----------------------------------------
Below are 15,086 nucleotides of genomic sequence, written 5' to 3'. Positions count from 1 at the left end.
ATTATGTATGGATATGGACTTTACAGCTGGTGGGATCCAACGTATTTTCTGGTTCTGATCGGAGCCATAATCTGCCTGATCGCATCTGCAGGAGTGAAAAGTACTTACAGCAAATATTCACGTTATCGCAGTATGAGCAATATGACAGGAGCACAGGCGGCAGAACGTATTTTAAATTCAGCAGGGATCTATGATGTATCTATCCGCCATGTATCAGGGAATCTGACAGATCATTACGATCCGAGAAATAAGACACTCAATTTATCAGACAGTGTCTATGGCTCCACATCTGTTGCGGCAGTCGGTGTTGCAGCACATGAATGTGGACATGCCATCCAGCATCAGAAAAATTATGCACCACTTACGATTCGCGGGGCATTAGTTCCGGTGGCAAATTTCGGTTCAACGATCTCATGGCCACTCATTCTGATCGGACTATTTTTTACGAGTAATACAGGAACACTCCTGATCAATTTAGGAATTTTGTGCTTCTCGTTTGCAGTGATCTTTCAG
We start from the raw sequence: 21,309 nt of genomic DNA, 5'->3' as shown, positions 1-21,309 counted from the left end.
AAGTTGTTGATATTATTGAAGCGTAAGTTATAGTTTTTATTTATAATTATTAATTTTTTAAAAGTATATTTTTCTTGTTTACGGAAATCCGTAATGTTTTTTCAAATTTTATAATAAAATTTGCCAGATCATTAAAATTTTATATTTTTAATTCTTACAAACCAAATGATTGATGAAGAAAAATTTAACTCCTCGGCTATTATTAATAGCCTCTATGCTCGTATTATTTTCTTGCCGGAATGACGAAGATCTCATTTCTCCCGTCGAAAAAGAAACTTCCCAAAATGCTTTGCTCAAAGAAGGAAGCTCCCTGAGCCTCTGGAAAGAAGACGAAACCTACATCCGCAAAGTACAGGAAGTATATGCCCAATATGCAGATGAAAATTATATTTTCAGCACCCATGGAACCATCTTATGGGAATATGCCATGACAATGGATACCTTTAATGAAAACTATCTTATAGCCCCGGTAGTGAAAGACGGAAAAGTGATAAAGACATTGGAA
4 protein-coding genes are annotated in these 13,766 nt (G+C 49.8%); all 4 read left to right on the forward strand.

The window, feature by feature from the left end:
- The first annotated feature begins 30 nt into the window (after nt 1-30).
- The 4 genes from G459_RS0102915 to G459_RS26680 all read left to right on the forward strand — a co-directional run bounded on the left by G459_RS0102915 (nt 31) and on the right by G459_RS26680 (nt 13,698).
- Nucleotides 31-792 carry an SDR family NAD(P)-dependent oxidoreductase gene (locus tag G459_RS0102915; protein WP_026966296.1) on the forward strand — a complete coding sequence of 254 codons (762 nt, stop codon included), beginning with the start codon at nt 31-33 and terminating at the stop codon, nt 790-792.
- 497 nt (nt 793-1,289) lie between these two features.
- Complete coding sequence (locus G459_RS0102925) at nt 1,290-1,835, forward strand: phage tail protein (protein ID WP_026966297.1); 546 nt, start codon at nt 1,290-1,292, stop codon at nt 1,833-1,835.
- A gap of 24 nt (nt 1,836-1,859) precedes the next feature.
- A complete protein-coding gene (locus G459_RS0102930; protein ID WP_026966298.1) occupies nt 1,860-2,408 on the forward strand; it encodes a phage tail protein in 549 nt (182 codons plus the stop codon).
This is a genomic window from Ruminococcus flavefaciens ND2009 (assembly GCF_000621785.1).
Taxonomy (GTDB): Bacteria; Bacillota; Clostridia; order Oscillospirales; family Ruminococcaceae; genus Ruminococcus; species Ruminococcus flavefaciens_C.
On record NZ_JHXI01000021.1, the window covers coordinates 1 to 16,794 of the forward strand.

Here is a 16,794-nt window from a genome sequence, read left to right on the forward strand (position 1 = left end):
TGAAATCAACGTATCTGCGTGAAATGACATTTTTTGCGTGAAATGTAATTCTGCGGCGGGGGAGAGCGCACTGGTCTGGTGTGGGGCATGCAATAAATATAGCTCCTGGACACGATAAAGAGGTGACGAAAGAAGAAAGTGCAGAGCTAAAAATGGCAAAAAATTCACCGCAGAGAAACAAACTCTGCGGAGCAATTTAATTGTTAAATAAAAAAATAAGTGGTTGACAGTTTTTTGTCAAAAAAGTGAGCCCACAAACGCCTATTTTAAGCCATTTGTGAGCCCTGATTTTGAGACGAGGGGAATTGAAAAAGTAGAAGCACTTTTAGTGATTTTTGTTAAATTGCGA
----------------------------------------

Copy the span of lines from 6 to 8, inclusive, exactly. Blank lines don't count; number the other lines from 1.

The window, feature by feature from the left end:
- The first annotated feature begins 30 nt into the window (after nt 1-30).
- The 4 genes from G459_RS0102915 to G459_RS26680 all read left to right on the forward strand — a co-directional run bounded on the left by G459_RS0102915 (nt 31) and on the right by G459_RS26680 (nt 13,698).